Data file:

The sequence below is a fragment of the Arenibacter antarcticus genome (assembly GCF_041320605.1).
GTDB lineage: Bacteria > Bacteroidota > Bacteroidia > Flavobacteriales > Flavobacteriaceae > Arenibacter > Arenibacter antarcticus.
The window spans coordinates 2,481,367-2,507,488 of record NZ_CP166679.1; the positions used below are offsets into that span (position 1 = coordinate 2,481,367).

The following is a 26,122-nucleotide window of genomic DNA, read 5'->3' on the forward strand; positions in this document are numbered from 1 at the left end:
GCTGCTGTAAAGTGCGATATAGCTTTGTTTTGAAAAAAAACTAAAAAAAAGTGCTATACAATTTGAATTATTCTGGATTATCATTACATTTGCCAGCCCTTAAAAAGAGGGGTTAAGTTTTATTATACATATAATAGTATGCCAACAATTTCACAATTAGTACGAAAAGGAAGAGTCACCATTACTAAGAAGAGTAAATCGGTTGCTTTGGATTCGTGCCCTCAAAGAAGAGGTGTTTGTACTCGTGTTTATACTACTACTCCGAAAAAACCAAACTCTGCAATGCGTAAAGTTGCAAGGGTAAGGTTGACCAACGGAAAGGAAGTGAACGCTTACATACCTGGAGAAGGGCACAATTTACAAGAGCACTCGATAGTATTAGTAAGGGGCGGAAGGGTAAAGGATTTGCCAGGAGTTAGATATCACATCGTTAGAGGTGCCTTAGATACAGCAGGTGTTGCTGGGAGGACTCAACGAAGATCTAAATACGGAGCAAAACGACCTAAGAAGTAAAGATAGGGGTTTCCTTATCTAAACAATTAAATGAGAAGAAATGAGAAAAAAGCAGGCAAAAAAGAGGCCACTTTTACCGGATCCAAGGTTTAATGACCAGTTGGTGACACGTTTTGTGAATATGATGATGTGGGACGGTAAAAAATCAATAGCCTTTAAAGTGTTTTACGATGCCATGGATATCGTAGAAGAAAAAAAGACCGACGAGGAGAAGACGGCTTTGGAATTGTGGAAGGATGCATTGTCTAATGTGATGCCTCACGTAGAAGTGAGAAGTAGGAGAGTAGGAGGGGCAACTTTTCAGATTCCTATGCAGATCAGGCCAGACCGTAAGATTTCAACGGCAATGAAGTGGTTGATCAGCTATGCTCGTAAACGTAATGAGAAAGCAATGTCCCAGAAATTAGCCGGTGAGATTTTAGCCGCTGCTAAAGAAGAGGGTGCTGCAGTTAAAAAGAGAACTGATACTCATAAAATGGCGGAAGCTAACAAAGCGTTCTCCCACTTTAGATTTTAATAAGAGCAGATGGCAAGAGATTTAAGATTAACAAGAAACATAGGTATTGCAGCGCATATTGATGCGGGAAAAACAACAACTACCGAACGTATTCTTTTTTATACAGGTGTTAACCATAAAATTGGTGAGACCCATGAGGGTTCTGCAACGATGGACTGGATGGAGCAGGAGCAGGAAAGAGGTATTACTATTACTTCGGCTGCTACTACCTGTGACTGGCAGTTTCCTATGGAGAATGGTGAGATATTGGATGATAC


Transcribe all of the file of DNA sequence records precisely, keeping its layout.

The sequence below is a fragment of the Arenibacter antarcticus genome (assembly GCF_041320605.1).
GTDB lineage: Bacteria > Bacteroidota > Bacteroidia > Flavobacteriales > Flavobacteriaceae > Arenibacter > Arenibacter antarcticus.
The window spans coordinates 2,481,367-2,507,488 of record NZ_CP166679.1; the positions used below are offsets into that span (position 1 = coordinate 2,481,367).

The following is a 26,122-nucleotide window of genomic DNA, read 5'->3' on the forward strand; positions in this document are numbered from 1 at the left end:
GCTGCTGTAAAGTGCGATATAGCTTTGTTTTGAAAAAAAACTAAAAAAAAGTGCTATACAATTTGAATTATTCTGGATTATCATTACATTTGCCAGCCCTTAAAAAGAGGGGTTAAGTTTTATTATACATATAATAGTATGCCAACAATTTCACAATTAGTACGAAAAGGAAGAGTCACCATTACTAAGAAGAGTAAATCGGTTGCTTTGGATTCGTGCCCTCAAAGAAGAGGTGTTTGTACTCGTGTTTATACTACTACTCCGAAAAAACCAAACTCTGCAATGCGTAAAGTTGCAAGGGTAAGGTTGACCAACGGAAAGGAAGTGAACGCTTACATACCTGGAGAAGGGCACAATTTACAAGAGCACTCGATAGTATTAGTAAGGGGCGGAAGGGTAAAGGATTTGCCAGGAGTTAGATATCACATCGTTAGAGGTGCCTTAGATACAGCAGGTGTTGCTGGGAGGACTCAACGAAGATCTAAATACGGAGCAAAACGACCTAAGAAGTAAAGATAGGGGTTTCCTTATCTAAACAATTAAATGAGAAGAAATGAGAAAAAAGCAGGCAAAAAAGAGGCCACTTTTACCGGATCCAAGGTTTAATGACCAGTTGGTGACACGTTTTGTGAATATGATGATGTGGGACGGTAAAAAATCAATAGCCTTTAAAGTGTTTTACGATGCCATGGATATCGTAGAAGAAAAAAAGACCGACGAGGAGAAGACGGCTTTGGAATTGTGGAAGGATGCATTGTCTAATGTGATGCCTCACGTAGAAGTGAGAAGTAGGAGAGTAGGAGGGGCAACTTTTCAGATTCCTATGCAGATCAGGCCAGACCGTAAGATTTCAACGGCAATGAAGTGGTTGATCAGCTATGCTCGTAAACGTAATGAGAAAGCAATGTCCCAGAAATTAGCCGGTGAGATTTTAGCCGCTGCTAAAGAAGAGGGTGCTGCAGTTAAAAAGAGAACTGATACTCATAAAATGGCGGAAGCTAACAAAGCGTTCTCCCACTTTAGATTTTAATAAGAGCAGATGGCAAGAGATTTAAGATTAACAAGAAACATAGGTATTGCAGCGCATATTGATGCGGGAAAAACAACAACTACCGAACGTATTCTTTTTTATACAGGTGTTAACCATAAAATTGGTGAGACCCATGAGGGTTCTGCAACGATGGACTGGATGGAGCAGGAGCAGGAAAGAGGTATTACTATTACTTCGGCTGCTACTACCTGTGACTGGCAGTTTCCTATGGAGAATGGTGAGATATTGGATGATAC